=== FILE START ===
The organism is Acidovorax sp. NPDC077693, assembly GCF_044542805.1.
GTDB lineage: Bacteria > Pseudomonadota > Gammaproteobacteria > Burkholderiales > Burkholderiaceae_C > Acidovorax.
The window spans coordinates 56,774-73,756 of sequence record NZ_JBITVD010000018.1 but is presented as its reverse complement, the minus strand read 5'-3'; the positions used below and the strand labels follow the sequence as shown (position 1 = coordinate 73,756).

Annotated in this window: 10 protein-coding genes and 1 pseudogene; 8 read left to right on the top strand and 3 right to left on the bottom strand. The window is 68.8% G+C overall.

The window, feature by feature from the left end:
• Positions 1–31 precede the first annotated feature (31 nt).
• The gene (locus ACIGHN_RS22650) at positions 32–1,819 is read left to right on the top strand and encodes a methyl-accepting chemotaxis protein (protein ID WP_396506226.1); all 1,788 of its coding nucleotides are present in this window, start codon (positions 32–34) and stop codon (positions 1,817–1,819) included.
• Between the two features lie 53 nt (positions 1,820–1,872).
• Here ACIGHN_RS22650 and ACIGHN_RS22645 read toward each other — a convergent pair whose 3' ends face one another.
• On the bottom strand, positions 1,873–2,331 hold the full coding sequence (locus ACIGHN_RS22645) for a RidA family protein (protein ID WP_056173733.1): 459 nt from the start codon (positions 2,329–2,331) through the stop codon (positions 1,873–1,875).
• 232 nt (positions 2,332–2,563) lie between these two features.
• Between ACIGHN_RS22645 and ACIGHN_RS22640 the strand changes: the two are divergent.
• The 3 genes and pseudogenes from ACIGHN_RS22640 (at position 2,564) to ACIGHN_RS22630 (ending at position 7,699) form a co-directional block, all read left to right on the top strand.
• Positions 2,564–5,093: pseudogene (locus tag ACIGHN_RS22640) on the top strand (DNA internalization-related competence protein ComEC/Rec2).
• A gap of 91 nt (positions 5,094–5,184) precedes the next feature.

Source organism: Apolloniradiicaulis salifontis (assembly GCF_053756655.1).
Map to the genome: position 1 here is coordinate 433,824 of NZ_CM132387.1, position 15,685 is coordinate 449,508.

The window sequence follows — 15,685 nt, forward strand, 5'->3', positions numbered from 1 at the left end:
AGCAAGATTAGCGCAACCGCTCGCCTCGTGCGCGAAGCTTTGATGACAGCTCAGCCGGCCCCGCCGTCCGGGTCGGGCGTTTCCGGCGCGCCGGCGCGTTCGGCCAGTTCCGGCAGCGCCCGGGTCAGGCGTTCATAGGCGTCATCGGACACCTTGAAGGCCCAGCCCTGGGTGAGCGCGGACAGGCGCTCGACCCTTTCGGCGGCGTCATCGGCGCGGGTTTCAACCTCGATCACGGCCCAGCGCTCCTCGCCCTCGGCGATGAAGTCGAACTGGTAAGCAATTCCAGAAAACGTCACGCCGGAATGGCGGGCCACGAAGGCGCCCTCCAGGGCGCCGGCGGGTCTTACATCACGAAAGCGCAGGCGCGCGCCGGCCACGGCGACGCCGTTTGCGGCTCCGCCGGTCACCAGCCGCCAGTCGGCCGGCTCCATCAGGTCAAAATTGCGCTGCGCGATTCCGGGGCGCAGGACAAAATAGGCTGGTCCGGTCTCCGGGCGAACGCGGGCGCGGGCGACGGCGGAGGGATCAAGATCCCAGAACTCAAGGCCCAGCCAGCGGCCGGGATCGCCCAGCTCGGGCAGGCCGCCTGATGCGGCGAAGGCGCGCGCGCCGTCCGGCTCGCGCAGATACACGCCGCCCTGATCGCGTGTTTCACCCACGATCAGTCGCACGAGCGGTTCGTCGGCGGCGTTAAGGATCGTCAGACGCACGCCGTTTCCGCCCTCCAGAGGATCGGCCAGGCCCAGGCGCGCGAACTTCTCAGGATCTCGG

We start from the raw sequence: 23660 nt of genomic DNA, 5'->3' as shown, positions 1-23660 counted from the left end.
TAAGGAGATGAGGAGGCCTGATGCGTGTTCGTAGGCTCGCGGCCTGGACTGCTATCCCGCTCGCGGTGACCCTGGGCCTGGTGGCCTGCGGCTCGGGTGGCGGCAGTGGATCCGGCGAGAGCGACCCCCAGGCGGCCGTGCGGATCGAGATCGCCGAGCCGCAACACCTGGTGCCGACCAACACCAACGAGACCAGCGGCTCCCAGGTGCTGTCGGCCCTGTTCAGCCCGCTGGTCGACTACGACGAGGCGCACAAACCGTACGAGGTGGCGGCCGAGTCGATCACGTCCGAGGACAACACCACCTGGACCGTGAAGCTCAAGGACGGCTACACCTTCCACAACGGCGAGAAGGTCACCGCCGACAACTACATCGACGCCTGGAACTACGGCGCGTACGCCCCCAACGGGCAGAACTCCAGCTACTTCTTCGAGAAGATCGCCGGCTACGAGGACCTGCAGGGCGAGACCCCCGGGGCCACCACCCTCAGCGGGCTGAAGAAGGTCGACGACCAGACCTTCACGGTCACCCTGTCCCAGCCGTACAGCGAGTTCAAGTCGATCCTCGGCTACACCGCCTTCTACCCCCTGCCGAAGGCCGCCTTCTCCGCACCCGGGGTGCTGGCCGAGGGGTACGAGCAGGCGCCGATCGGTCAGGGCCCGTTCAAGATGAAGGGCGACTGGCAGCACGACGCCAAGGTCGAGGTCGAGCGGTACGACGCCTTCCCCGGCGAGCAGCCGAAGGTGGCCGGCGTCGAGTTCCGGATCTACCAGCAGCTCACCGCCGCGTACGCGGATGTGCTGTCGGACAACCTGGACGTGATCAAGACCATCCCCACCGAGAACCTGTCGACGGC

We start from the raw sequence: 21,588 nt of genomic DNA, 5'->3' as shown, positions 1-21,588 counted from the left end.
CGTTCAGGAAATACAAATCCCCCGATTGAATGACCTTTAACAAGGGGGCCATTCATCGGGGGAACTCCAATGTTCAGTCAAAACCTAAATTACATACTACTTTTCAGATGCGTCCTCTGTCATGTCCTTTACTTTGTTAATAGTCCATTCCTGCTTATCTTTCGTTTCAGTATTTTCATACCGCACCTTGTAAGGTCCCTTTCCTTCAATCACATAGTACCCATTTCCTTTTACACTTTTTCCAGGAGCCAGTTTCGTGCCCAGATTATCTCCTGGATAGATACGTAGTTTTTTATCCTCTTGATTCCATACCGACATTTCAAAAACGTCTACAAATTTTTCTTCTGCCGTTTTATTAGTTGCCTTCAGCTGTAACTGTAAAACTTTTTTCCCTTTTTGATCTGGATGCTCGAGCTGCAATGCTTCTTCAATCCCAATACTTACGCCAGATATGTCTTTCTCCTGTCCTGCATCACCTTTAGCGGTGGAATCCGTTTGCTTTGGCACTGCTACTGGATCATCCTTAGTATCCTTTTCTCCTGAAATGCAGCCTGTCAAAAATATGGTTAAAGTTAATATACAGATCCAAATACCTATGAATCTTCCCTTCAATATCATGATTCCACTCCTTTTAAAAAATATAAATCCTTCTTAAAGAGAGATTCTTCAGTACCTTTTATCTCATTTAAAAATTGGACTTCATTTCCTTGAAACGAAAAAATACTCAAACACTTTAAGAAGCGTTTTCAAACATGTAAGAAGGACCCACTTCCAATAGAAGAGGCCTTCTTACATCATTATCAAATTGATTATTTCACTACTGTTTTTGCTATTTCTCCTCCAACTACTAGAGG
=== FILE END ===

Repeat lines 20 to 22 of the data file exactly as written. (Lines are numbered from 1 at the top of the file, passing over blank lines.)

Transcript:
We start from the raw sequence: 23660 nt of genomic DNA, 5'->3' as shown, positions 1-23660 counted from the left end.
TAAGGAGATGAGGAGGCCTGATGCGTGTTCGTAGGCTCGCGGCCTGGACTGCTATCCCGCTCGCGGTGACCCTGGGCCTGGTGGCCTGCGGCTCGGGTGGCGGCAGTGGATCCGGCGAGAGCGACCCCCAGGCGGCCGTGCGGATCGAGATCGCCGAGCCGCAACACCTGGTGCCGACCAACACCAACGAGACCAGCGGCTCCCAGGTGCTGTCGGCCCTGTTCAGCCCGCTGGTCGACTACGACGAGGCGCACAAACCGTACGAGGTGGCGGCCGAGTCGATCACGTCCGAGGACAACACCACCTGGACCGTGAAGCTCAAGGACGGCTACACCTTCCACAACGGCGAGAAGGTCACCGCCGACAACTACATCGACGCCTGGAACTACGGCGCGTACGCCCCCAACGGGCAGAACTCCAGCTACTTCTTCGAGAAGATCGCCGGCTACGAGGACCTGCAGGGCGAGACCCCCGGGGCCACCACCCTCAGCGGGCTGAAGAAGGTCGACGACCAGACCTTCACGGTCACCCTGTCCCAGCCGTACAGCGAGTTCAAGTCGATCCTCGGCTACACCGCCTTCTACCCCCTGCCGAAGGCCGCCTTCTCCGCACCCGGGGTGCTGGCCGAGGGGTACGAGCAGGCGCCGATCGGTCAGGGCCCGTTCAAGATGAAGGGCGACTGGCAGCACGACGCCAAGGTCGAGGTCGAGCGGTACGACGCCTTCCCCGGCGAGCAGCCGAAGGTGGCCGGCGTCGAGTTCCGGATCTACCAGCAGCTCACCGCCGCGTACGCGGATGTGCTGTCGGACAACCTGGACGTGATCAAGACCATCCCCACCGAGAACCTGTCGACGGC

We start from the raw sequence: 21,588 nt of genomic DNA, 5'->3' as shown, positions 1-21,588 counted from the left end.